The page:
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PICTURE 2 – EXPANDING SETTLEMENT

Waiting and claiming rights: precarities of settler colonial recognition

Mikko Joronen
Palestinian right to claim rights may have been theatrically recognized, but the alleviation of precarities prolonged, delayed and denied. In them, political recognition constitutes a settler colonial technique of government, where it is precisely recognition of rights that is used to promote precar...
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Policing Knowledges and Technologies: Making Aggression Visible

Francisca Gromme
Technologies do not only perform their intended roles, such as "prevention," monitoring, tracking, and surveillance. They shape and are shaped by the social spaces they are applied in, and do this in relation to existing bodies of knowledge.
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Trump and Immigration Enforcement: The First 100 Days

Austin Kocher
In the weeks and months following the election and inauguration of Donald Trump, I spent much of my time responding to concerns from friends that ICE would come for them or their family, meeting with city officials about how meaningful policy changes could protect immigrants, and creating space for...
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The Post-Trump Desire for Hope

Claes Tängh Wrangel
Three points that I feel every desire towards hope should bear in mind: There is no genuine hope; There is not one hopeful subject; and Hope is not the future. Demand that we replace the desire for hope with a desire towards a different and better future. That we act not for hope, but of hope—reco...
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S-Town, Shit World

Christina Belcher
McLemore was more than a queer stuck in Alabama, and his life should not be reduced to that narrative. But he was a queer stuck in Alabama nonetheless. One who bemoaned, and yet rationalized, his decision to stay. Because what’s a shit town in a shit world, anyway?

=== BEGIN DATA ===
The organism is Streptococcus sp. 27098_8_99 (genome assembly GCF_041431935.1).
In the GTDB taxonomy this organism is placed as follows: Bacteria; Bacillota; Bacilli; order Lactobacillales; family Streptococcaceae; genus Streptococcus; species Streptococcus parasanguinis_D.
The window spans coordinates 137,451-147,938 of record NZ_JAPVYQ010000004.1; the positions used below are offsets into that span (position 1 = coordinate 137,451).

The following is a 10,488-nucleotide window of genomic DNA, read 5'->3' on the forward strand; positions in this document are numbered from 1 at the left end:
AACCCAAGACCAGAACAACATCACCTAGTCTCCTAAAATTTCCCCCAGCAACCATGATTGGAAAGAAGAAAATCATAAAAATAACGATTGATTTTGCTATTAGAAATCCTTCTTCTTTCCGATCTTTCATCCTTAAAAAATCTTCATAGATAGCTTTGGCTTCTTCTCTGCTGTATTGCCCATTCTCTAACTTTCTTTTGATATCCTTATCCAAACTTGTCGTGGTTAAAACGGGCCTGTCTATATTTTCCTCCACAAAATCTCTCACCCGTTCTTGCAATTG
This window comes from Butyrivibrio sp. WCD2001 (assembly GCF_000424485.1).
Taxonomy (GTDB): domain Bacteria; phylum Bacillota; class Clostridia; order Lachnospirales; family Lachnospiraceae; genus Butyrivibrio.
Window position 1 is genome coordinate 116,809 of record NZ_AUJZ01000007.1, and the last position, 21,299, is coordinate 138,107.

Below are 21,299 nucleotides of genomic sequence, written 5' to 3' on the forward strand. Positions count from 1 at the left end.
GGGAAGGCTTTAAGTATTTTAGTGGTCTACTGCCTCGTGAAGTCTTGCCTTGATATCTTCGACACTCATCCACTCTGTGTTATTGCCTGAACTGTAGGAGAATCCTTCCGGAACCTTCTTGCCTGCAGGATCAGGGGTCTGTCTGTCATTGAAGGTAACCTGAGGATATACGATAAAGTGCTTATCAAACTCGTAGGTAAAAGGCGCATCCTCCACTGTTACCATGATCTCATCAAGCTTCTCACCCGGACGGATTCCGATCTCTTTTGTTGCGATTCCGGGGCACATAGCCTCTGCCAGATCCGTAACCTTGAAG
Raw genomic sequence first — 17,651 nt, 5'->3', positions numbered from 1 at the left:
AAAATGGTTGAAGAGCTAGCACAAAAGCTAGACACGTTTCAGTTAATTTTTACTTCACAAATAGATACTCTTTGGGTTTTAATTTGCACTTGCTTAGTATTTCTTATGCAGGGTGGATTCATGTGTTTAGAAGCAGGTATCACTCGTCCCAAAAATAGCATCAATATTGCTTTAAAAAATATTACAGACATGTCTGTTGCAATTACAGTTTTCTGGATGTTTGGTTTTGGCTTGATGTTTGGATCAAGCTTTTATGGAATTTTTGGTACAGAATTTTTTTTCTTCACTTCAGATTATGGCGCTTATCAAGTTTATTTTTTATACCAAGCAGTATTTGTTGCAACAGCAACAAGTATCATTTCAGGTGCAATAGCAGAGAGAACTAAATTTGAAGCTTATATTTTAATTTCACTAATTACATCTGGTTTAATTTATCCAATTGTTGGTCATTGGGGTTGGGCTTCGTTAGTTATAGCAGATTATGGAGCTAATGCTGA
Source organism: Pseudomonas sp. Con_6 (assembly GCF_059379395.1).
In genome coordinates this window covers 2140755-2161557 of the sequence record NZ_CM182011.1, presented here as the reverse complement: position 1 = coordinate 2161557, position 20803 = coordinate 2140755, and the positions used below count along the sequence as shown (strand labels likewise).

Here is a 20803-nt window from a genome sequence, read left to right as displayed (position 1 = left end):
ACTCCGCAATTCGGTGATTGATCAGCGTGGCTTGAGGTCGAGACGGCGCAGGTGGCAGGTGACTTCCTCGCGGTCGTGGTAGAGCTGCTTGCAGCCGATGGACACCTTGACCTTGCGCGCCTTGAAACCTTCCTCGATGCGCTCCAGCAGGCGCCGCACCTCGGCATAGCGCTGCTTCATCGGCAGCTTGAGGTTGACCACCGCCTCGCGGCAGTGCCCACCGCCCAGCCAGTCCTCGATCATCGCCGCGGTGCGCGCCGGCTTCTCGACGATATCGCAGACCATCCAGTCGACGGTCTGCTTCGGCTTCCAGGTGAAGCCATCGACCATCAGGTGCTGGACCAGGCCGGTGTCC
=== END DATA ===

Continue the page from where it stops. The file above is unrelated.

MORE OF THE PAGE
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Revisiting cyborg GIS: a conversation with Nadine Schuurman

Agnieszka Leszczynski and Nadine Schuurman
An injunction to revive a critical GIS that can be useful in the face of encroaching geosurveillance and other geo problems of the 21st century has to go back to Haraway’s fundamental truth that we created and can recreate the cyborg.
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Walls! Walls! Walls!

Claudio Minca and Alexandra Rijke
Walls do not block migrants’ mobility. Rather, they make these people evaporate and reappear elsewhere, where another wall may soon be erected. Our point is that not only migrants endlessly trespass the walls built to stop them, but that trespass is an inherent part of the walling processes.

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Issue 4 of the 2017 volume of EPD: Society and Space is now online! It features a forum on ‘micropolitics and the minor’ guest edited by Thomas Jellis and Joe Gerlach, with contributions from Anna Secor and Jess Linz, Michele Lancione, Cristina Temenos, Caroline Faria, Andrew Barry, Ben Anderson, and a reply by Cindi Katz. Following are articles by Christopher Harker (on the role of space in creating and maintaining debt relations), Noam Leshem (on abandonment as a systemic political technology), Matan Shapiro and Nurit Bird-David (on everyday securitization in contemporary Israel), Randol Contreras (as stigmatized space as a form of ‘spatial anguish’ in Compton and South Central), Silvia Berger Ziauddin (on bunker infrastructure in Switzerland), Connor J Cavanagh (on the transformation of livelihoods in colonial Kenya), Alex A Moulton and Jeff Popke (on the biopolitical management of agrarian life in Jamaica), Jennifer L Tucker (on the affective politics of a frontier town in Paraguay), and David R Jones (on ecological sustainability and university campuses)